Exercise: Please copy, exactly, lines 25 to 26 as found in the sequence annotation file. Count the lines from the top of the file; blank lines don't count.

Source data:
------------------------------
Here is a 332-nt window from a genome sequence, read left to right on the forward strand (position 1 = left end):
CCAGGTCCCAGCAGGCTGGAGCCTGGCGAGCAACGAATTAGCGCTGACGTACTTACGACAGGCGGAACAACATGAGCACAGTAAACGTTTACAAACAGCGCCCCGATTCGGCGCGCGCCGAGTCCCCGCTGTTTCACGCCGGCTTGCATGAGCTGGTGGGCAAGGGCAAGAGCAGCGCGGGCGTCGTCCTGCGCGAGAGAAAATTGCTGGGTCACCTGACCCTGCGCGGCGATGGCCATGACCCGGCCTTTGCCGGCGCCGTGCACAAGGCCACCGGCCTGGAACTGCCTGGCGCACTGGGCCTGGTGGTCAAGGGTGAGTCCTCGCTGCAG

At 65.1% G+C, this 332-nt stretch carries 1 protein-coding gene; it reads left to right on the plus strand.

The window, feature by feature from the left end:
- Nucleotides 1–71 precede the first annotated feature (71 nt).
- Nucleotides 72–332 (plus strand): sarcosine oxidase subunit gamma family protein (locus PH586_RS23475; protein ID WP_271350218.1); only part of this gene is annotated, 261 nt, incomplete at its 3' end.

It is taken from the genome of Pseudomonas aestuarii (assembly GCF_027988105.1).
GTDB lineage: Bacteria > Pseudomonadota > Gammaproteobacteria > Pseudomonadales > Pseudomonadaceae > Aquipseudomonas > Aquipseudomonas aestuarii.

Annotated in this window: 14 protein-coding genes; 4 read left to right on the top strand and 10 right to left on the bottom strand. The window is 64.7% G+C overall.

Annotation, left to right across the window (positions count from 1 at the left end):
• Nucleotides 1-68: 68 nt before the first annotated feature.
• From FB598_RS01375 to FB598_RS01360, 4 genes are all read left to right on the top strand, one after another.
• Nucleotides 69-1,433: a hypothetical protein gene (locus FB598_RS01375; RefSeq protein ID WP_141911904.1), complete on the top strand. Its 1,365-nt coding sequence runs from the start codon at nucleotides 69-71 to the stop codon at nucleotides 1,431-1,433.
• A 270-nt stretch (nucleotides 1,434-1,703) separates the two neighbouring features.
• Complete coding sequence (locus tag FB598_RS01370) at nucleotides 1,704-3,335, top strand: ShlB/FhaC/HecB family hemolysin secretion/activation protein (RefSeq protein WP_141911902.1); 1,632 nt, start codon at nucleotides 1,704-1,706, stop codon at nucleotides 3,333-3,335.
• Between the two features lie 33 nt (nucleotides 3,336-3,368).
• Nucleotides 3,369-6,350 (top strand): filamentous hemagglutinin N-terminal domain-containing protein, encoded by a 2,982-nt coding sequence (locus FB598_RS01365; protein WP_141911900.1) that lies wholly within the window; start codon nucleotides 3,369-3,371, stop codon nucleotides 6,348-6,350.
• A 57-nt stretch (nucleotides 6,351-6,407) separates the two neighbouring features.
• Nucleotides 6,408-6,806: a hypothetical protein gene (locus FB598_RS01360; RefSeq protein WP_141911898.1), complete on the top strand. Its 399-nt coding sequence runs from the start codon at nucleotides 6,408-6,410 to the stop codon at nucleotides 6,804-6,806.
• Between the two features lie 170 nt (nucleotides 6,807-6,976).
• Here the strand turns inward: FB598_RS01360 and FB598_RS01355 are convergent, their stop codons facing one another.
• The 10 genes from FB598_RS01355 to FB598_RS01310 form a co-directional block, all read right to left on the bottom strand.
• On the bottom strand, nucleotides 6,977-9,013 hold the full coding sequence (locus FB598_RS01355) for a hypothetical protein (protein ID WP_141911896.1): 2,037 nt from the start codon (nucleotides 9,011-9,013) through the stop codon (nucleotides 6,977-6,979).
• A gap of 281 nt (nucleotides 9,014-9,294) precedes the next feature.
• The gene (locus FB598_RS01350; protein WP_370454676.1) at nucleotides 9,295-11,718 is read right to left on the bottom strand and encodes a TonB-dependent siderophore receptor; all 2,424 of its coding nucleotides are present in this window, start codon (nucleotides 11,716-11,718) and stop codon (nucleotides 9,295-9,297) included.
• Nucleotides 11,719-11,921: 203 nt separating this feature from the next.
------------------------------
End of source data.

• The gene (locus FB598_RS01350; protein WP_370454676.1) at nucleotides 9,295-11,718 is read right to left on the bottom strand and encodes a TonB-dependent siderophore receptor; all 2,424 of its coding nucleotides are present in this window, start codon (nucleotides 11,716-11,718) and stop codon (nucleotides 9,295-9,297) included.
• Nucleotides 11,719-11,921: 203 nt separating this feature from the next.